Northwest Coach Is Put to the Two-Hat Test
Andrew Fields has spent much of his professional life communicating with young athletes, as an assistant or head coach or as a teacher. He even left an assistant principal job, taking a pay cut of about $38,000, to coach. Standing and speaking in front of kids is what he does.
In his classroom last month at Northwest High School in Germantown, the usually convincing Fields, in his first year as head football coach, met his match. He was trying to explain how he, at the request of Northwest Athletic Director Jim Tapley, was also going to coach the boys' varsity basketball team.
Fields, 35, has plied his trade long enough to know when members of his audience aren't buying what he is selling. The returning basketball players had assumed they would be playing for sixth-year coach Nathan Lewis, and they were trying to make sense of the news that Lewis had resigned.
Fields had never played high school basketball and has been associated with the Northwest football program since the school opened in 1998, so there were plenty of concerned looks as he addressed his new players.
"It was like the room was dark but there was a spotlight on those [returning] guys," Fields said at a recent Saturday morning basketball tryout. "I could see it. I could feel it."
That's why this basketball season at Northwest should be an interesting one, with Fields undertaking the rare twofer of being head coach in the two major boys' sports at a large school in an era of specialization and coaching burnout.
Years ago, at the beginning of his career, Fields served as the junior varsity basketball coach at Poolesville, but he readily acknowledges, "I'm not a basketball guy by nature." At this particular practice, he was wearing a Northwest football shirt. He quoted Vince Lombardi in a huddle. He said he could not name more than three Montgomery County boys' basketball coaches.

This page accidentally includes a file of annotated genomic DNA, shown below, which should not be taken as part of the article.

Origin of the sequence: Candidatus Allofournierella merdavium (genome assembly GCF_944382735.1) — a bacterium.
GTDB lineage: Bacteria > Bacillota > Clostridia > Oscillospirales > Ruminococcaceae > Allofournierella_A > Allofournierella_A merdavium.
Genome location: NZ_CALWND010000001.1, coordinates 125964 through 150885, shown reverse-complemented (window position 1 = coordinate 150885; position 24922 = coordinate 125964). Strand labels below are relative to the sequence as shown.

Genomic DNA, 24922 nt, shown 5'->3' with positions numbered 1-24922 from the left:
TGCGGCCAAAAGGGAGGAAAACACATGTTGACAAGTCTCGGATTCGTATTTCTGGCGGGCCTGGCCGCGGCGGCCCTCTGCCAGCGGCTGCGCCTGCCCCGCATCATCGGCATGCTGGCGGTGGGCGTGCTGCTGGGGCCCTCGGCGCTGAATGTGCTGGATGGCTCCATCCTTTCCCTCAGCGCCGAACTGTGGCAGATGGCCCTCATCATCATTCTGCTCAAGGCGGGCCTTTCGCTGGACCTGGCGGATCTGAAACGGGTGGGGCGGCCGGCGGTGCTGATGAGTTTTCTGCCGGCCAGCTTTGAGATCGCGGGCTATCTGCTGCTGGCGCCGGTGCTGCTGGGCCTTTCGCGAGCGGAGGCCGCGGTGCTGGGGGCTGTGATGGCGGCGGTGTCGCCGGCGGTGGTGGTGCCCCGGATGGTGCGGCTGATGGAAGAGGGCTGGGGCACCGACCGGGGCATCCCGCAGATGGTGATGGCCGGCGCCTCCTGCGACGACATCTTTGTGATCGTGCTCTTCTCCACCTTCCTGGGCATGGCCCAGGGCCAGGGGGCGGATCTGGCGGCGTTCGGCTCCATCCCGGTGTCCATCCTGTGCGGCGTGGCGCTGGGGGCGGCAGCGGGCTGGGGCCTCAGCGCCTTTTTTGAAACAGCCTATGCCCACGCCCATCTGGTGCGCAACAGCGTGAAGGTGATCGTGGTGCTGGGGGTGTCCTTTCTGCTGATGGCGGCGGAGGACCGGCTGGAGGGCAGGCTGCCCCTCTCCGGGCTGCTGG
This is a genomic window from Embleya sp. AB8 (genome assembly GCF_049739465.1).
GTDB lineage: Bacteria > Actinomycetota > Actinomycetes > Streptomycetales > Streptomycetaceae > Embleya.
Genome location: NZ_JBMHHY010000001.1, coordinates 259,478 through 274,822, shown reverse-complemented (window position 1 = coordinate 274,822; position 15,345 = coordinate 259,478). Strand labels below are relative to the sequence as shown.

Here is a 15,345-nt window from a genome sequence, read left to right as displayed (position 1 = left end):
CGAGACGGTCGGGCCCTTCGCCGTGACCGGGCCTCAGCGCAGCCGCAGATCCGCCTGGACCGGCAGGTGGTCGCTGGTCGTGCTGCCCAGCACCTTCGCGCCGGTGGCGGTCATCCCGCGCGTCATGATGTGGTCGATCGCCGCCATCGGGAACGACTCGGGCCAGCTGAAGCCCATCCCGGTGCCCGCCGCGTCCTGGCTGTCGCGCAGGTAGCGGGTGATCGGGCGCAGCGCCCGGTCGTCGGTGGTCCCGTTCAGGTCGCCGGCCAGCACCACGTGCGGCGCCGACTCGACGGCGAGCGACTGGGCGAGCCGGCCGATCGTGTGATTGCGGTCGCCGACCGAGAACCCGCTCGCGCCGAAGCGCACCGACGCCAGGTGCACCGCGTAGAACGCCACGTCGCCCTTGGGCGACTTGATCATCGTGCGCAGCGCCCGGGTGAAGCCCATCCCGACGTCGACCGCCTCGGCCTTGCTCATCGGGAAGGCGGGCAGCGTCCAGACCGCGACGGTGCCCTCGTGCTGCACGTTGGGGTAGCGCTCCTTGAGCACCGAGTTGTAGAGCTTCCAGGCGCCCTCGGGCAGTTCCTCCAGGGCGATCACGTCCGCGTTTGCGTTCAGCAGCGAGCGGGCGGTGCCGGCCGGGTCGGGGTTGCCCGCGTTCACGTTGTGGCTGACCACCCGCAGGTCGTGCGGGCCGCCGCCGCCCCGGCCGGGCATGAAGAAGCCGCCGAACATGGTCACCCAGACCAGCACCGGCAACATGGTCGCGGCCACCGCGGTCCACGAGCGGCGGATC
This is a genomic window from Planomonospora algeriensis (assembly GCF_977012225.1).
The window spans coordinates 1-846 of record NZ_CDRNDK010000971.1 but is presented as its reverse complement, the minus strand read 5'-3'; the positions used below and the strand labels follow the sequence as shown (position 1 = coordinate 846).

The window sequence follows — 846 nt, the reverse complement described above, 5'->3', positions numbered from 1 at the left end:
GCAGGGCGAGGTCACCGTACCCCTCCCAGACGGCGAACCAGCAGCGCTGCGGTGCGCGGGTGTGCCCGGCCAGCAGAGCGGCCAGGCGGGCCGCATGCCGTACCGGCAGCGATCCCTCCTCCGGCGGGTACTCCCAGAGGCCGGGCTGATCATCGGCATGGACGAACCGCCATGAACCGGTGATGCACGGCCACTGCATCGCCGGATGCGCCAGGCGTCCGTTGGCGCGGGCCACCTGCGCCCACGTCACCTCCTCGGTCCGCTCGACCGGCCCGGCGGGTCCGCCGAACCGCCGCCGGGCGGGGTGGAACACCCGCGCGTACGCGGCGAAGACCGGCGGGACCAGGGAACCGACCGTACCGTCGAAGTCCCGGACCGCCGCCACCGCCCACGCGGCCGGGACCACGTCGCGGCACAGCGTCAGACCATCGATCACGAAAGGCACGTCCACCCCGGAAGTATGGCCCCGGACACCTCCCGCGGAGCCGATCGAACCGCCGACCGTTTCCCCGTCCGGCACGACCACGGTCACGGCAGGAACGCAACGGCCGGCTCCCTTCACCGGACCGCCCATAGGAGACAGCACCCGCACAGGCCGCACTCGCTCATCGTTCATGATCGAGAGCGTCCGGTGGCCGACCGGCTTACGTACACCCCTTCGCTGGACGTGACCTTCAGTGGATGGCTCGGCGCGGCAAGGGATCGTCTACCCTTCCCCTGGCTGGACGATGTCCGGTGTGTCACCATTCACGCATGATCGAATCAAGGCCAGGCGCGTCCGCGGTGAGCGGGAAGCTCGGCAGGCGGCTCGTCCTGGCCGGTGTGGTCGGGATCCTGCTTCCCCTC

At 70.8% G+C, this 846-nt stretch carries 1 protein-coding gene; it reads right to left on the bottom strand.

Fields is operating under this premise: Coaching is coaching. And there are no basketball banners hanging in the Northwest gym, so how much damage could he do by applying his football management principles to basketball and leaning on new, young assistants Kevin Jones (a Northwest graduate) and Eric Cheeks (a Magruder grad) just as he would offensive and defensive coordinators in football? (Another Northwest grad, C.J. Jenkins, is handling the JV program.)
"That's what I stress to these kids: It's not about me being a basketball genius," said Fields, a Sherwood alumnus who played football at Towson University. "It's about you doing things the right way all the time. If you do that, we will win. If you don't, I could be Pat Riley, and if you want to do your own thing, we're not going to win basketball games."
At an introductory meeting, Fields recalls saying: "You can call me what you want. You can call me a football coach. You can call me a non-basketball coach. But I'll tell you right now, I am a coach. Not only that, I am your coach. And we will win basketball games my way."
At first, the Jaguars thought that Fields would favor his varsity football guys. They soon found that was not the case. Sophomore guard Jarrhett Butler is the only football player on the roster. But their overriding concern was the obvious one.
"I didn't know if a football coach would have the experience to coach a basketball team," junior guard Donte Seraile said. "The little things that a basketball coach is supposed to tell you, like 'do this because of this.' You might not know those things, so he might just say, 'Good job, come back on defense.' Generalizations instead of telling us specific details of what to do."